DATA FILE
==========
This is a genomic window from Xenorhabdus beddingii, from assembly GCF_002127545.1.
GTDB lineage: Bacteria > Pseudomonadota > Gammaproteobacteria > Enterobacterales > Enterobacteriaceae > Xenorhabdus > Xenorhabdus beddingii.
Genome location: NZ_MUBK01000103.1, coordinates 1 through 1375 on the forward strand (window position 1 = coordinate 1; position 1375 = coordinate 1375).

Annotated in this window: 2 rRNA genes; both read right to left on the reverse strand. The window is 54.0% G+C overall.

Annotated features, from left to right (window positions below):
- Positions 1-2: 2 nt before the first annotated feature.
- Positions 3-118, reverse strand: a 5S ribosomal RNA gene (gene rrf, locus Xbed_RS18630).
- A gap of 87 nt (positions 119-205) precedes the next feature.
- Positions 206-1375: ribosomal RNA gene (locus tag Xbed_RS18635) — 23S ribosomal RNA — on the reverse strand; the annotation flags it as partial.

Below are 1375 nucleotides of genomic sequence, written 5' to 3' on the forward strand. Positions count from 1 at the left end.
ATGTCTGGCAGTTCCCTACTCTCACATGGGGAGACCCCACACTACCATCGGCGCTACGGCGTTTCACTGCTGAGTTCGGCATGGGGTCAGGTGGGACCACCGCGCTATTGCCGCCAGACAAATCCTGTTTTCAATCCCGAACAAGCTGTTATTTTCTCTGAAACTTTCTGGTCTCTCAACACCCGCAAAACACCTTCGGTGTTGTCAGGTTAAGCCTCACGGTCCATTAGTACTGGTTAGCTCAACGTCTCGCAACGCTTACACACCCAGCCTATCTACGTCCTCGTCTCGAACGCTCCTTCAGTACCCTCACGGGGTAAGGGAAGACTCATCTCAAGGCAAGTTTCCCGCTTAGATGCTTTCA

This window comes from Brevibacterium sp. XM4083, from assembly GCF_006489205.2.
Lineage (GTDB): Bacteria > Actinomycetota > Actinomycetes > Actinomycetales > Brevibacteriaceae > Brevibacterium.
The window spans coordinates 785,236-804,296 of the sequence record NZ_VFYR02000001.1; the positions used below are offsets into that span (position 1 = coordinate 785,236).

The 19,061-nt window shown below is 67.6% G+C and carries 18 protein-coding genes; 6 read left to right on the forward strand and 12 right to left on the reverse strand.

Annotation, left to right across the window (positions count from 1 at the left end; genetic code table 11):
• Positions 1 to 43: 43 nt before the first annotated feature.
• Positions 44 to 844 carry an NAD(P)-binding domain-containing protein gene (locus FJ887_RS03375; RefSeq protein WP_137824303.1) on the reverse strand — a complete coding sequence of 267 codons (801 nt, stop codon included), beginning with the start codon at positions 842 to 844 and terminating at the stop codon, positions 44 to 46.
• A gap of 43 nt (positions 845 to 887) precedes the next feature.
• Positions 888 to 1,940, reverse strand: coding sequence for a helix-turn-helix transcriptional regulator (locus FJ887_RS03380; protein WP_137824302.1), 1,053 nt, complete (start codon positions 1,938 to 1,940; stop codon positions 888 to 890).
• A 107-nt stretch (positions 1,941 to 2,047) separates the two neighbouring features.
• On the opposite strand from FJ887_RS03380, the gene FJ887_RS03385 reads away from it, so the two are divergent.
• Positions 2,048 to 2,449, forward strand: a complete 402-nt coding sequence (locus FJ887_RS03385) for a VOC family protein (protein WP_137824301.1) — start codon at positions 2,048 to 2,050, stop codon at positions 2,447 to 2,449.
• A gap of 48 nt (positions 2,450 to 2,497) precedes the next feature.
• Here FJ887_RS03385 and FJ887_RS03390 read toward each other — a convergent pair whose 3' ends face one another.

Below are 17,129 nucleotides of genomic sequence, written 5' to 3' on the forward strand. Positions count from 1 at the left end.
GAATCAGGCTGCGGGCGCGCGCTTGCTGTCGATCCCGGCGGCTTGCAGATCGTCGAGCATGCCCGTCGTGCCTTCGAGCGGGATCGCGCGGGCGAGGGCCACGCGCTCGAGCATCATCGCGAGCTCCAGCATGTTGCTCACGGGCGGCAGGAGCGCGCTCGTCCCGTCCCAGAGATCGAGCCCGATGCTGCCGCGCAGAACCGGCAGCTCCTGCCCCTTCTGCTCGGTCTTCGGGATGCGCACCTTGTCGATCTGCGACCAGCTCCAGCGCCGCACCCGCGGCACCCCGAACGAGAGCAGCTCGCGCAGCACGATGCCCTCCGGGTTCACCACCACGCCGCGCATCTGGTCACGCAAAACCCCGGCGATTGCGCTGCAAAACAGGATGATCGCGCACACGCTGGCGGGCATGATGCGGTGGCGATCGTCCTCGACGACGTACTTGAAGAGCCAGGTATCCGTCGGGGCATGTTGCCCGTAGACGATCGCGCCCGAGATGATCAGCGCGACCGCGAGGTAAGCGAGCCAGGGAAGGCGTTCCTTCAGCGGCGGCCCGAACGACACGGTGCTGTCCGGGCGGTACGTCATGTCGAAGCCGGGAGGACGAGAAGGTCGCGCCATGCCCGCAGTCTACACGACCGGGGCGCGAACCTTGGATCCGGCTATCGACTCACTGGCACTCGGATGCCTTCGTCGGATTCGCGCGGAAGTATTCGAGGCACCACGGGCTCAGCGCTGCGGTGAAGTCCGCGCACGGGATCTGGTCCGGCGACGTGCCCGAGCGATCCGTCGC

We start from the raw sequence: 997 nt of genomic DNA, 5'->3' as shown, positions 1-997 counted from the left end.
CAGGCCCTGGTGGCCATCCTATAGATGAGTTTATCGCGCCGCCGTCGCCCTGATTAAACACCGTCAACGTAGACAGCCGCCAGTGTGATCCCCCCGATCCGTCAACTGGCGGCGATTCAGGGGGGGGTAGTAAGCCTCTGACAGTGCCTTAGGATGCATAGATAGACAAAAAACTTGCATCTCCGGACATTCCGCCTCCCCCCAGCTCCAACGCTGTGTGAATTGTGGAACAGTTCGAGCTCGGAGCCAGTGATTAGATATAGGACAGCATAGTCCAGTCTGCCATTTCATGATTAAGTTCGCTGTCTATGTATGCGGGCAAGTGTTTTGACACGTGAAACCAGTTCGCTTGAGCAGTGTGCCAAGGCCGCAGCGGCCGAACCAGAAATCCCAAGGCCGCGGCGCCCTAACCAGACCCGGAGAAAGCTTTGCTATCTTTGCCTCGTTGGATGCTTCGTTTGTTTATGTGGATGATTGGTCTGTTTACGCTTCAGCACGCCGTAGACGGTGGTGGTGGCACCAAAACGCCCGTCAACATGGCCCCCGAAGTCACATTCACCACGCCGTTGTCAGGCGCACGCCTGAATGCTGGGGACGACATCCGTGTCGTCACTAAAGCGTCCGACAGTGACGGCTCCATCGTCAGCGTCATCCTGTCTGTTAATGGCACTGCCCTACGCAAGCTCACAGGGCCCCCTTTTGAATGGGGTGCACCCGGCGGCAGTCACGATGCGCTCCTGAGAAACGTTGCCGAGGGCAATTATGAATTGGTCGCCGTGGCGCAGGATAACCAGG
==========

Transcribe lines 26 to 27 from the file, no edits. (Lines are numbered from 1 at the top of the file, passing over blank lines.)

Below are 17,129 nucleotides of genomic sequence, written 5' to 3' on the forward strand. Positions count from 1 at the left end.
GAATCAGGCTGCGGGCGCGCGCTTGCTGTCGATCCCGGCGGCTTGCAGATCGTCGAGCATGCCCGTCGTGCCTTCGAGCGGGATCGCGCGGGCGAGGGCCACGCGCTCGAGCATCATCGCGAGCTCCAGCATGTTGCTCACGGGCGGCAGGAGCGCGCTCGTCCCGTCCCAGAGATCGAGCCCGATGCTGCCGCGCAGAACCGGCAGCTCCTGCCCCTTCTGCTCGGTCTTCGGGATGCGCACCTTGTCGATCTGCGACCAGCTCCAGCGCCGCACCCGCGGCACCCCGAACGAGAGCAGCTCGCGCAGCACGATGCCCTCCGGGTTCACCACCACGCCGCGCATCTGGTCACGCAAAACCCCGGCGATTGCGCTGCAAAACAGGATGATCGCGCACACGCTGGCGGGCATGATGCGGTGGCGATCGTCCTCGACGACGTACTTGAAGAGCCAGGTATCCGTCGGGGCATGTTGCCCGTAGACGATCGCGCCCGAGATGATCAGCGCGACCGCGAGGTAAGCGAGCCAGGGAAGGCGTTCCTTCAGCGGCGGCCCGAACGACACGGTGCTGTCCGGGCGGTACGTCATGTCGAAGCCGGGAGGACGAGAAGGTCGCGCCATGCCCGCAGTCTACACGACCGGGGCGCGAACCTTGGATCCGGCTATCGACTCACTGGCACTCGGATGCCTTCGTCGGATTCGCGCGGAAGTATTCGAGGCACCACGGGCTCAGCGCTGCGGTGAAGTCCGCGCACGGGATCTGGTCCGGCGACGTGCCCGAGCGATCCGTCGC